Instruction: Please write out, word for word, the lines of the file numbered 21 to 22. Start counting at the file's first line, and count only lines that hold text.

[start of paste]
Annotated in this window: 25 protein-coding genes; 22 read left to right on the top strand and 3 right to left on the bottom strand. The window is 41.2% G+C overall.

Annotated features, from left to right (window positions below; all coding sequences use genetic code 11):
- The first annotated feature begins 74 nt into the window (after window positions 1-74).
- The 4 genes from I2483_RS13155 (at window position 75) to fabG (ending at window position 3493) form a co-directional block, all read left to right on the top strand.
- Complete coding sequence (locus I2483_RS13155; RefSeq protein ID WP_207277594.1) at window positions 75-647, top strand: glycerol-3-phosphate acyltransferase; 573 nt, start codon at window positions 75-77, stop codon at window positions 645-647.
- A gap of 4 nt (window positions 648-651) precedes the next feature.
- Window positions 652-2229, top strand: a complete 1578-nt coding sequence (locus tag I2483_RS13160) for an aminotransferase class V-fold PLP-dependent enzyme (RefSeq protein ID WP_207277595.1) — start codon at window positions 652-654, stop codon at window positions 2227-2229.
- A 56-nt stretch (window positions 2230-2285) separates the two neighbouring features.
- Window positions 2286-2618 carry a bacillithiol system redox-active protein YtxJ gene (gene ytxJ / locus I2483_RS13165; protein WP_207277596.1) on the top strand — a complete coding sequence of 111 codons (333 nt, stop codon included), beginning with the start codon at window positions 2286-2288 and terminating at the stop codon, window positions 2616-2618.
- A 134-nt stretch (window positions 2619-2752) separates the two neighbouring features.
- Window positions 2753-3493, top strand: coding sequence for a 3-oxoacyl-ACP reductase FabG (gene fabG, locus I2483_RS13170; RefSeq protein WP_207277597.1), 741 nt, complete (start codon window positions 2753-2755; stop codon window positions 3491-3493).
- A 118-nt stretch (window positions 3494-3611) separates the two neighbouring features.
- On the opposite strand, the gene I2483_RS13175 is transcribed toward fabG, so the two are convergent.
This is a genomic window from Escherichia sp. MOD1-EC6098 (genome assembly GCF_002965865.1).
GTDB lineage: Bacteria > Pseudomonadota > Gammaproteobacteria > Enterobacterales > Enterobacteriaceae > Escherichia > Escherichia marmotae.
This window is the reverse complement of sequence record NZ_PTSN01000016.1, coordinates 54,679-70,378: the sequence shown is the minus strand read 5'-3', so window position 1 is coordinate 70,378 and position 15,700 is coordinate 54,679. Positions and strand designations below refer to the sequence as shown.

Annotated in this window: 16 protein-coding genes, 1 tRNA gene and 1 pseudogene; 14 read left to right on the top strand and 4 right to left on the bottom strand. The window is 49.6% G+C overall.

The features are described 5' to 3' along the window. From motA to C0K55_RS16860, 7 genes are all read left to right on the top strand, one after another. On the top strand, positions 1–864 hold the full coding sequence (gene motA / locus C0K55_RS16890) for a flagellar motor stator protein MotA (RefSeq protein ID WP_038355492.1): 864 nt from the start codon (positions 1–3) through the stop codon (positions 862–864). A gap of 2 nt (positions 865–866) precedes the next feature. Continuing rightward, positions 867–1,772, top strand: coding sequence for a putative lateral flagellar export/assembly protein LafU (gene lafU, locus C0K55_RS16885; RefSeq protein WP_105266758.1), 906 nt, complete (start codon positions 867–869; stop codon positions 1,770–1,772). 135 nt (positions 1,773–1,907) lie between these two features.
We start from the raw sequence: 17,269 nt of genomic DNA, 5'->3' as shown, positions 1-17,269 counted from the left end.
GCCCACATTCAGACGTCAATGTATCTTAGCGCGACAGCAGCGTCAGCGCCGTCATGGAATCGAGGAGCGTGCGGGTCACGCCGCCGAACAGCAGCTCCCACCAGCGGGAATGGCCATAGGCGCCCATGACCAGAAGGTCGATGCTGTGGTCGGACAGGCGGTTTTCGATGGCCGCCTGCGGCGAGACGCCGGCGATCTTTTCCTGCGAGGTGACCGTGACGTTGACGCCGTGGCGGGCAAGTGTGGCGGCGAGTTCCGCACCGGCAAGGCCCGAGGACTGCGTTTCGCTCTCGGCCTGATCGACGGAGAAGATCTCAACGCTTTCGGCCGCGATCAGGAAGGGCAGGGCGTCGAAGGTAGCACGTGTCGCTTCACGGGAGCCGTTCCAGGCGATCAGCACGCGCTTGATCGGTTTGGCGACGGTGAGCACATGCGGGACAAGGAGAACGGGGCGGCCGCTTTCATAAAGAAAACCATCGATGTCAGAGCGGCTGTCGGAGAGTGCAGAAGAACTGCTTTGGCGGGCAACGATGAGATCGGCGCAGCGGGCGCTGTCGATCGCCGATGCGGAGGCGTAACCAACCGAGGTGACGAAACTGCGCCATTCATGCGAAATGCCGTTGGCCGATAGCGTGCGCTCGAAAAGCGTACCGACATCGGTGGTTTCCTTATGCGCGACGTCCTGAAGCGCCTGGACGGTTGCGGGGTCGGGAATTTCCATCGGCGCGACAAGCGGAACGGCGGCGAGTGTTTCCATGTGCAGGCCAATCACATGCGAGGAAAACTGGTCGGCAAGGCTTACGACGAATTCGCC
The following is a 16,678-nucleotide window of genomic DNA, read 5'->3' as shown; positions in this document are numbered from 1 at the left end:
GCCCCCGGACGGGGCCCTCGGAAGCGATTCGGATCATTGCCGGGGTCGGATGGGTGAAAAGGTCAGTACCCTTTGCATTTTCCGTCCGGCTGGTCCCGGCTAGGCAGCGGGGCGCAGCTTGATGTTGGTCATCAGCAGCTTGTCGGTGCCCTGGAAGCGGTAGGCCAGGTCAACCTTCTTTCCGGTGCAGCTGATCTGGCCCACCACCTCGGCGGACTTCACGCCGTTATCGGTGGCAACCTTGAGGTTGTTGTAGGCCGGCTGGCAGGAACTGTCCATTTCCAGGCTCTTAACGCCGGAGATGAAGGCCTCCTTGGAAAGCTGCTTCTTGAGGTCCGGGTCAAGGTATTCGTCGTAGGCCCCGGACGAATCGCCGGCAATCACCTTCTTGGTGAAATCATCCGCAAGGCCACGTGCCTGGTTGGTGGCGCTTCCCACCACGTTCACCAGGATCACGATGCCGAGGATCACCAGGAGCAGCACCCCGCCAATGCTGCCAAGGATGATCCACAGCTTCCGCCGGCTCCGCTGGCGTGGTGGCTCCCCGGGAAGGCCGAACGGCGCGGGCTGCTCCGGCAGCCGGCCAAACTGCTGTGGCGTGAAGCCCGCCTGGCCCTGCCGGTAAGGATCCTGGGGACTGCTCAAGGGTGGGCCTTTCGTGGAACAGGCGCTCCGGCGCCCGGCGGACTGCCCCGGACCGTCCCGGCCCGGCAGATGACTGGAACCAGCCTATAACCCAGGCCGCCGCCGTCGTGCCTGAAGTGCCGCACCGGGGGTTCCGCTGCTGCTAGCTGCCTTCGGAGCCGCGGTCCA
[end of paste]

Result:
The following is a 16,678-nucleotide window of genomic DNA, read 5'->3' as shown; positions in this document are numbered from 1 at the left end:
GCCCCCGGACGGGGCCCTCGGAAGCGATTCGGATCATTGCCGGGGTCGGATGGGTGAAAAGGTCAGTACCCTTTGCATTTTCCGTCCGGCTGGTCCCGGCTAGGCAGCGGGGCGCAGCTTGATGTTGGTCATCAGCAGCTTGTCGGTGCCCTGGAAGCGGTAGGCCAGGTCAACCTTCTTTCCGGTGCAGCTGATCTGGCCCACCACCTCGGCGGACTTCACGCCGTTATCGGTGGCAACCTTGAGGTTGTTGTAGGCCGGCTGGCAGGAACTGTCCATTTCCAGGCTCTTAACGCCGGAGATGAAGGCCTCCTTGGAAAGCTGCTTCTTGAGGTCCGGGTCAAGGTATTCGTCGTAGGCCCCGGACGAATCGCCGGCAATCACCTTCTTGGTGAAATCATCCGCAAGGCCACGTGCCTGGTTGGTGGCGCTTCCCACCACGTTCACCAGGATCACGATGCCGAGGATCACCAGGAGCAGCACCCCGCCAATGCTGCCAAGGATGATCCACAGCTTCCGCCGGCTCCGCTGGCGTGGTGGCTCCCCGGGAAGGCCGAACGGCGCGGGCTGCTCCGGCAGCCGGCCAAACTGCTGTGGCGTGAAGCCCGCCTGGCCCTGCCGGTAAGGATCCTGGGGACTGCTCAAGGGTGGGCCTTTCGTGGAACAGGCGCTCCGGCGCCCGGCGGACTGCCCCGGACCGTCCCGGCCCGGCAGATGACTGGAACCAGCCTATAACCCAGGCCGCCGCCGTCGTGCCTGAAGTGCCGCACCGGGGGTTCCGCTGCTGCTAGCTGCCTTCGGAGCCGCGGTCCA